ftp://ftp.tyan.com/SCSI/LSI1030/WHQL_Certified/
ftp://ftp.tyan.com/drivers/Website%20Drivers/NVIDIA/Storage/SATA/Windows/32-bit/XP_32/v10.3.0.42/NVIDIA_CK804-Pro_SATA_v10.3.0.42_XP_32.zip

Did you expand/extract the drivers onto a floppy?

You may spare yourself future headaches by using the nliteos.net with windows service packs/updates and including all the drivers for this system into a single bootable install disk.
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DavidPresidentCommented:
So this is an embedded controller, on the motherboard, not the card based on the controller?  Then you MUST get the driver from the motherboard manufacturer, and only your motherboard manufacturer.  The motherboards tweak things like changing default DMA addresses and interrupt numbers.  The generic driver from LSI is not  aware of such things.  If your motherboard maker does not have a driver then give up.
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wega1985Author Commented:
OK... Yes embedded controller.  The drives do not show up... unknown drive, I believe it says, as if I used no driver disk at all.  Yes extracted to floppy per instructions, selected and loaded by hitting F6, and eventually S to specify additional drivers.

ftp://ftp.tyan.com/SCSI/LSI1030/WHQL_Certified/ was the driver...
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arnoldCommented:
Check the controller to see under what setup/configuration the drivers are.
You may also need to preload the mother board chipset drivers.
Are the drives supposed to be seen individually or are they supposed to be setup in a RAID configuration?

Do you also preload the SATA Drivers just incase the drives you have are SATA rather than SCSI??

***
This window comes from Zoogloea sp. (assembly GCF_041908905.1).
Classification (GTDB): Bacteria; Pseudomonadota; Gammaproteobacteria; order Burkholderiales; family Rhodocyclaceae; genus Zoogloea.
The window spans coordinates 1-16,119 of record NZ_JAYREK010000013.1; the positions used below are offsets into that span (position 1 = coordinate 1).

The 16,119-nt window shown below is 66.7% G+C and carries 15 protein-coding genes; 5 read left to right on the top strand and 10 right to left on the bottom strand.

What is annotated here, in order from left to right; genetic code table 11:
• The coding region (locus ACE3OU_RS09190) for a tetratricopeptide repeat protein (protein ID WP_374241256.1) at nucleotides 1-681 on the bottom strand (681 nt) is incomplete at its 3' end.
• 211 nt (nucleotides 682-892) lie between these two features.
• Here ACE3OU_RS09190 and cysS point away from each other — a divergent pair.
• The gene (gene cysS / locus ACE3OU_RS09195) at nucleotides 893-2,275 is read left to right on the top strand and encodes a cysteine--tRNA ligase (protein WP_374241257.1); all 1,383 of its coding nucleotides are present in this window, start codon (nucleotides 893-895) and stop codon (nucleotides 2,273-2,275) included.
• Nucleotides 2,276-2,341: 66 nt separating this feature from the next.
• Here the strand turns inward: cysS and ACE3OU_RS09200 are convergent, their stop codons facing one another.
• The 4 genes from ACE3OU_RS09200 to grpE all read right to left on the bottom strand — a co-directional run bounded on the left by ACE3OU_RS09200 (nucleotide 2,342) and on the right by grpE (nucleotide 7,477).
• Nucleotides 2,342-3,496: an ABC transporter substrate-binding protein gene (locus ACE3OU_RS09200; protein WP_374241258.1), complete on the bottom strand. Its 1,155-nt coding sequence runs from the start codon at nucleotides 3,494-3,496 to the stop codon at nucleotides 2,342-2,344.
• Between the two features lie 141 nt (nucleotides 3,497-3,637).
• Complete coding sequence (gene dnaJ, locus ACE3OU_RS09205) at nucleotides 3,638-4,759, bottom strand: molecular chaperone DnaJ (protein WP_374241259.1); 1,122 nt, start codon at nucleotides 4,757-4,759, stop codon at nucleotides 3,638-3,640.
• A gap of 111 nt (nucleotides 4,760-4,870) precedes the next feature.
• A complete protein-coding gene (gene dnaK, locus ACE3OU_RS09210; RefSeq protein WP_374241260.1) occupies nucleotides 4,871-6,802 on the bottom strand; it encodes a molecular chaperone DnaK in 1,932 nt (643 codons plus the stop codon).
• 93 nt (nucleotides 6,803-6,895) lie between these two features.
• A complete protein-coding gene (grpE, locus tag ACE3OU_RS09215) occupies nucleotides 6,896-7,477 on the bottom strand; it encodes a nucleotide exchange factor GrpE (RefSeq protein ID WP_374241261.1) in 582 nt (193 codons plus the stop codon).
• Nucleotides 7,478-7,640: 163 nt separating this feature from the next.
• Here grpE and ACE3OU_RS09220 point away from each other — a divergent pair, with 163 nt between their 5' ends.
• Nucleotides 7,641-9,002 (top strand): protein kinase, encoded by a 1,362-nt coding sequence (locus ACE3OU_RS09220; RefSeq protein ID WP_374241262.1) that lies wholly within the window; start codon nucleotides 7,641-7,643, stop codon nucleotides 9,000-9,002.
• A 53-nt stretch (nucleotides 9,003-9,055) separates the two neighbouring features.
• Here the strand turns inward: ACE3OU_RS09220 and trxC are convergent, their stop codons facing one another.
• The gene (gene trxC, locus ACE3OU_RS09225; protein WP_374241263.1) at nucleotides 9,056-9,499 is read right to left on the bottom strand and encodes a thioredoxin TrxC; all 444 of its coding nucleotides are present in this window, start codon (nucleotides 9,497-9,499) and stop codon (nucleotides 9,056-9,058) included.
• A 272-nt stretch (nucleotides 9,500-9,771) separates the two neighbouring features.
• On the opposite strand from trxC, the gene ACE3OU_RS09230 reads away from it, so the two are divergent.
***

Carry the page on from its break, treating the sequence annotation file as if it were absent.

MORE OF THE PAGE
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DavidPresidentCommented:
Use the BIOS to test and verify that the disks are OK.  Drivers will not affect it.  If the BIOS lets you format, verify, test disks and such, then you know for sure it is drivers.  Also, you could try booting a ubuntu liveCD and just letting it boot to the CDROM.  This will have drivers most likely, so you can verify the exact problem and not waste a lot of time going down the wrong path
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Davis McCarnOwnerCommented:
wega1985,
That driver you listed in your last post is the correct driver; but, did you copy the files listed in symmpixp.txt to the root of the diskette?  The existing folder structure is wrong.
2nd, it was a bear to find; but, here is the Tyan SCSI manual: ftp://ftp.tyan.com/manuals/m_LSI_SAS_1068E.pdf
Most of it is bushwa; however, the most pertinent options are the Hook Interrupt and Terse messages on the Global properties page.  That hook interrupt should make it a standard in13h device so you could see it in MS-Dos.  The Terse messages, I'd change until I had the beast tamed.
As long as I was in the LSI SCSI Bios, I'd check the status and any raid settings that might be set on that drive.  If its only one drive, it had better be no raid.
And for others reading this thread, let's all start saying SCSI BIOS or SYSTEM BIOS, OK?  He has two separate BIOSes with completely different functions.